Harvesting rain water, a challenge to engineers

02May 2016
The Guardian
Harvesting rain water, a challenge to engineers

A common ironic challenge for Tanzania is that during the dry seasons, and even when the rains come, the country continues to suffer a dire shortage of clean and safe water. Worse still even water for irrigation is a problem despite our reliance to agriculture.

Now that the ‘little bad boy’ (El Nino) has hit us bring on our door steps torrential rains for almost two months now, we could take advantage and turn the flooding problem into a solution, access to safe reliable water and water for irrigation.

Let’s start on individual households, each and every one of us can create a home rain harvesting system. You start with a gutter system (which I propose should be a legal mandatory task) for your roof.

Our roof tops hold huge potential to collect rain water because they spread several square meters. By adding gutters, we can trap the rain water and channel it to a reservoir tank. When it comes to the tank, it doesn’t have to be an expensive industry tank, it could be made affordably from concrete too.

Once the water is stored in the tank we then administer a purification system by adding chlorine to the water, that is the same disinfecting chemical used to clean the city water before it comes to your taps.

Water used for drinking and cooking should be free of pathogenic (disease causing) microorganisms that cause such illnesses as typhoid fever, dysentery and cholera that has now forced numerous primary and secondary schools to be closed in Zanzibar.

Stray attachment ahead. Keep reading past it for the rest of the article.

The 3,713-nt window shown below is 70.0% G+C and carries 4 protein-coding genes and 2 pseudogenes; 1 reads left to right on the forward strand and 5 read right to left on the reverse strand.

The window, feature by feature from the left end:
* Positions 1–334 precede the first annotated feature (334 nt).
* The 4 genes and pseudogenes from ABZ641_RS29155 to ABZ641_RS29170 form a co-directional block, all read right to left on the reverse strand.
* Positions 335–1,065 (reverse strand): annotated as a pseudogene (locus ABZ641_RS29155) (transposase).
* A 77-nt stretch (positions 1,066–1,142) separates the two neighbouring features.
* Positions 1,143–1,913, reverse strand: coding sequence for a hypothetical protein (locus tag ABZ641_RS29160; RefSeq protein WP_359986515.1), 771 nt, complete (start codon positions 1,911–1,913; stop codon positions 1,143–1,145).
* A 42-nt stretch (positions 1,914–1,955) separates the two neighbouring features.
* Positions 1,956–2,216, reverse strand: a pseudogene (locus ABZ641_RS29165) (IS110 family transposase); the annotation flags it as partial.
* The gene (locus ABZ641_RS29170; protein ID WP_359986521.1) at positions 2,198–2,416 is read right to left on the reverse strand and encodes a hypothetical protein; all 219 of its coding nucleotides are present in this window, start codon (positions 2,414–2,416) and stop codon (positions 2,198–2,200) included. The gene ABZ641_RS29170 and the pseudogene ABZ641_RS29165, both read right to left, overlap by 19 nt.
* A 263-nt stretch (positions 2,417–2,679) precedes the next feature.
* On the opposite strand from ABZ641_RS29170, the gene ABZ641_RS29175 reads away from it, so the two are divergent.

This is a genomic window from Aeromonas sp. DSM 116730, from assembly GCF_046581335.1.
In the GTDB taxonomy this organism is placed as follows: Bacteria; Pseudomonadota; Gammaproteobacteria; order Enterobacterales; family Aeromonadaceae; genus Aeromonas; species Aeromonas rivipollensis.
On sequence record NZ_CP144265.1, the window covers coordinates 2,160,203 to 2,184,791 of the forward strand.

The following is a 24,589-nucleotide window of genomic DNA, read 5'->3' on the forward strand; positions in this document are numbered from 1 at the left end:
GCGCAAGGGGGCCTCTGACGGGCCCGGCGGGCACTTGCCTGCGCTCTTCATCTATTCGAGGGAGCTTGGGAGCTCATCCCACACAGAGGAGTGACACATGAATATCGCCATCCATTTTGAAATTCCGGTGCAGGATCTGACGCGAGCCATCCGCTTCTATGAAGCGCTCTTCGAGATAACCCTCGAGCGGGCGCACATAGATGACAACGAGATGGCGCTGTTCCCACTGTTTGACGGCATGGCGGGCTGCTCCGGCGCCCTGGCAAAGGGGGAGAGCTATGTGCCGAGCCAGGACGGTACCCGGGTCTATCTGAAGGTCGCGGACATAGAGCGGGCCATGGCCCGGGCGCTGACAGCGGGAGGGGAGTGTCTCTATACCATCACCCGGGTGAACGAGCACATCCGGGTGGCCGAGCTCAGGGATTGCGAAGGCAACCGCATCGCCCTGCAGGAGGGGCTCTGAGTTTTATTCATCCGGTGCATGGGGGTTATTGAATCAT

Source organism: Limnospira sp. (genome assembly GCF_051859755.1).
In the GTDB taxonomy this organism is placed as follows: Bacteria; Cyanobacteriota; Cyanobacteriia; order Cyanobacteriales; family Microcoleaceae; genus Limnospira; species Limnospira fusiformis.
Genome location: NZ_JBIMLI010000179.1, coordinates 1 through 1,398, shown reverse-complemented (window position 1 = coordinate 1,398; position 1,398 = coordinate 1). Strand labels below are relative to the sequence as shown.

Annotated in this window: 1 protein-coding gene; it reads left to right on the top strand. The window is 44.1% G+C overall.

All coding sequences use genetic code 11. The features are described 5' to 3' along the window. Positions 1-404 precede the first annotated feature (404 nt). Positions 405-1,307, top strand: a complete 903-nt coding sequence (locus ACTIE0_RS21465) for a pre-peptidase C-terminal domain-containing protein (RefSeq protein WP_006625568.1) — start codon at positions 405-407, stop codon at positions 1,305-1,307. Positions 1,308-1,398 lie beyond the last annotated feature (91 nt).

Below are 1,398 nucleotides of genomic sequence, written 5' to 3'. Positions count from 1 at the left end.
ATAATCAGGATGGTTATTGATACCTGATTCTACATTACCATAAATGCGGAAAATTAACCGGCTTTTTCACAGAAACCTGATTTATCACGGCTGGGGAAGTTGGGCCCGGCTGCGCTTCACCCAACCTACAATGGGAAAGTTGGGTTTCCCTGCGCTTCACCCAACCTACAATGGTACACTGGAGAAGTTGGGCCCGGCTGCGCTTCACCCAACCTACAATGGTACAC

Although several methods eliminate disease-causing microorganisms in water, chlorination is the most commonly used. Chlorination is effective against many pathogenic bacteria, but at normal dosage rates it does not kill all the harmful pathogens.

However, when combined with filtration, chlorination is an excellent way to disinfect drinking water and that is where our engineers come in. They can develop a commercial purpose filtration system to be used in these home tanks to help better purify the water for domestic use.

It should be made public knowledge how to test the quality of drinking water, how to calculate the amount of chlorine needed in a particular situation, by-products of disinfection, and alternative disinfection methods.

So instead of jumping the puddle of water at your door step, you would have water collected and secured ready for use. This water would reduce pressure on the city supplies and also cut your monthly expenses on water bills.

Also, if you have a small kitchen garden where you grow vegetables for home use (another initiative I think should be mandatory for every household) the harvested rain water can serve to irrigate this farm guaranteeing your family a steady supply of healthy nutritious home grown vegetables all year round.

Now consider if we did this at street level and city level. It means local government authorities would work to ensure every single building, residential or commercial within there are of jurisdiction has a rain harvesting system as described earlier.

Each structure should have gutters that channel the water to a pipeline that delivers the water to a common storage facility ready for purification and distribution. So by establishing this cost effective system to harvest rain water, we can effectively end the ever persistent water shortage that the country suffers.

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